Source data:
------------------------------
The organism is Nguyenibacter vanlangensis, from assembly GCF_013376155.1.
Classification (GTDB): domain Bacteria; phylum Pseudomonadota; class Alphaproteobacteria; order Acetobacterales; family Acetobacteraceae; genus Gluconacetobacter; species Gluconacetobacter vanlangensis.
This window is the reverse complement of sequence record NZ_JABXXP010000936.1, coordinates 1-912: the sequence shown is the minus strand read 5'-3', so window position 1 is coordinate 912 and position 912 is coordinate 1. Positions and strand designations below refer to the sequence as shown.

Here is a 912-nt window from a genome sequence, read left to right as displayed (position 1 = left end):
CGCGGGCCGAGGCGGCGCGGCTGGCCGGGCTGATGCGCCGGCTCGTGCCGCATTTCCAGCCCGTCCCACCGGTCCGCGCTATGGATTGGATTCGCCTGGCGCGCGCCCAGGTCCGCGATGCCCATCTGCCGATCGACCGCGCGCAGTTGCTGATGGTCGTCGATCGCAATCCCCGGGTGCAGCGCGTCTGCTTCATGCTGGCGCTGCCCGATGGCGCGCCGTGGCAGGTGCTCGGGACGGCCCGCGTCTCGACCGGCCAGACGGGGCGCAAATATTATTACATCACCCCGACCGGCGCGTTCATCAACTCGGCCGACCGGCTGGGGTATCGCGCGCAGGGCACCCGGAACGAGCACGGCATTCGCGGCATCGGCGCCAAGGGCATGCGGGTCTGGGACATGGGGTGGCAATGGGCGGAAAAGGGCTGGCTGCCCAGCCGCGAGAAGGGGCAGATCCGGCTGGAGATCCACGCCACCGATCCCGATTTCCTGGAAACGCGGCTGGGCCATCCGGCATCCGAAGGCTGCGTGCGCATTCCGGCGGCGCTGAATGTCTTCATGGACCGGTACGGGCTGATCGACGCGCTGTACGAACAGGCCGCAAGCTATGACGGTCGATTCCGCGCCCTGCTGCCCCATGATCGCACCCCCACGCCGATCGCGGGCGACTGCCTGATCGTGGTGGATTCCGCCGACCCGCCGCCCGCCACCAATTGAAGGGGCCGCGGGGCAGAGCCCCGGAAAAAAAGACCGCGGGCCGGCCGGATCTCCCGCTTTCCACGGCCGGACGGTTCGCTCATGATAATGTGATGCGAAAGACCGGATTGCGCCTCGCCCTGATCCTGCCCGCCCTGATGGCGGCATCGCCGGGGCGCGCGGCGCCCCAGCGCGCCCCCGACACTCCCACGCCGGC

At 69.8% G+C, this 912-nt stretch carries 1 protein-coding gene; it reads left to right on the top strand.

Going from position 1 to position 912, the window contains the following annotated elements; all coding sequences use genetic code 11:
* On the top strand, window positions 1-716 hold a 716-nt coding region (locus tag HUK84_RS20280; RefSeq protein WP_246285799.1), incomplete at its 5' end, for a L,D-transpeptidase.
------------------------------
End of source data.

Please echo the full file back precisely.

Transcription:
The organism is Nguyenibacter vanlangensis, from assembly GCF_013376155.1.
Classification (GTDB): domain Bacteria; phylum Pseudomonadota; class Alphaproteobacteria; order Acetobacterales; family Acetobacteraceae; genus Gluconacetobacter; species Gluconacetobacter vanlangensis.
This window is the reverse complement of sequence record NZ_JABXXP010000936.1, coordinates 1-912: the sequence shown is the minus strand read 5'-3', so window position 1 is coordinate 912 and position 912 is coordinate 1. Positions and strand designations below refer to the sequence as shown.

Here is a 912-nt window from a genome sequence, read left to right as displayed (position 1 = left end):
CGCGGGCCGAGGCGGCGCGGCTGGCCGGGCTGATGCGCCGGCTCGTGCCGCATTTCCAGCCCGTCCCACCGGTCCGCGCTATGGATTGGATTCGCCTGGCGCGCGCCCAGGTCCGCGATGCCCATCTGCCGATCGACCGCGCGCAGTTGCTGATGGTCGTCGATCGCAATCCCCGGGTGCAGCGCGTCTGCTTCATGCTGGCGCTGCCCGATGGCGCGCCGTGGCAGGTGCTCGGGACGGCCCGCGTCTCGACCGGCCAGACGGGGCGCAAATATTATTACATCACCCCGACCGGCGCGTTCATCAACTCGGCCGACCGGCTGGGGTATCGCGCGCAGGGCACCCGGAACGAGCACGGCATTCGCGGCATCGGCGCCAAGGGCATGCGGGTCTGGGACATGGGGTGGCAATGGGCGGAAAAGGGCTGGCTGCCCAGCCGCGAGAAGGGGCAGATCCGGCTGGAGATCCACGCCACCGATCCCGATTTCCTGGAAACGCGGCTGGGCCATCCGGCATCCGAAGGCTGCGTGCGCATTCCGGCGGCGCTGAATGTCTTCATGGACCGGTACGGGCTGATCGACGCGCTGTACGAACAGGCCGCAAGCTATGACGGTCGATTCCGCGCCCTGCTGCCCCATGATCGCACCCCCACGCCGATCGCGGGCGACTGCCTGATCGTGGTGGATTCCGCCGACCCGCCGCCCGCCACCAATTGAAGGGGCCGCGGGGCAGAGCCCCGGAAAAAAAGACCGCGGGCCGGCCGGATCTCCCGCTTTCCACGGCCGGACGGTTCGCTCATGATAATGTGATGCGAAAGACCGGATTGCGCCTCGCCCTGATCCTGCCCGCCCTGATGGCGGCATCGCCGGGGCGCGCGGCGCCCCAGCGCGCCCCCGACACTCCCACGCCGGC

At 69.8% G+C, this 912-nt stretch carries 1 protein-coding gene; it reads left to right on the top strand.

Going from position 1 to position 912, the window contains the following annotated elements; all coding sequences use genetic code 11:
* On the top strand, window positions 1-716 hold a 716-nt coding region (locus tag HUK84_RS20280; RefSeq protein WP_246285799.1), incomplete at its 5' end, for a L,D-transpeptidase.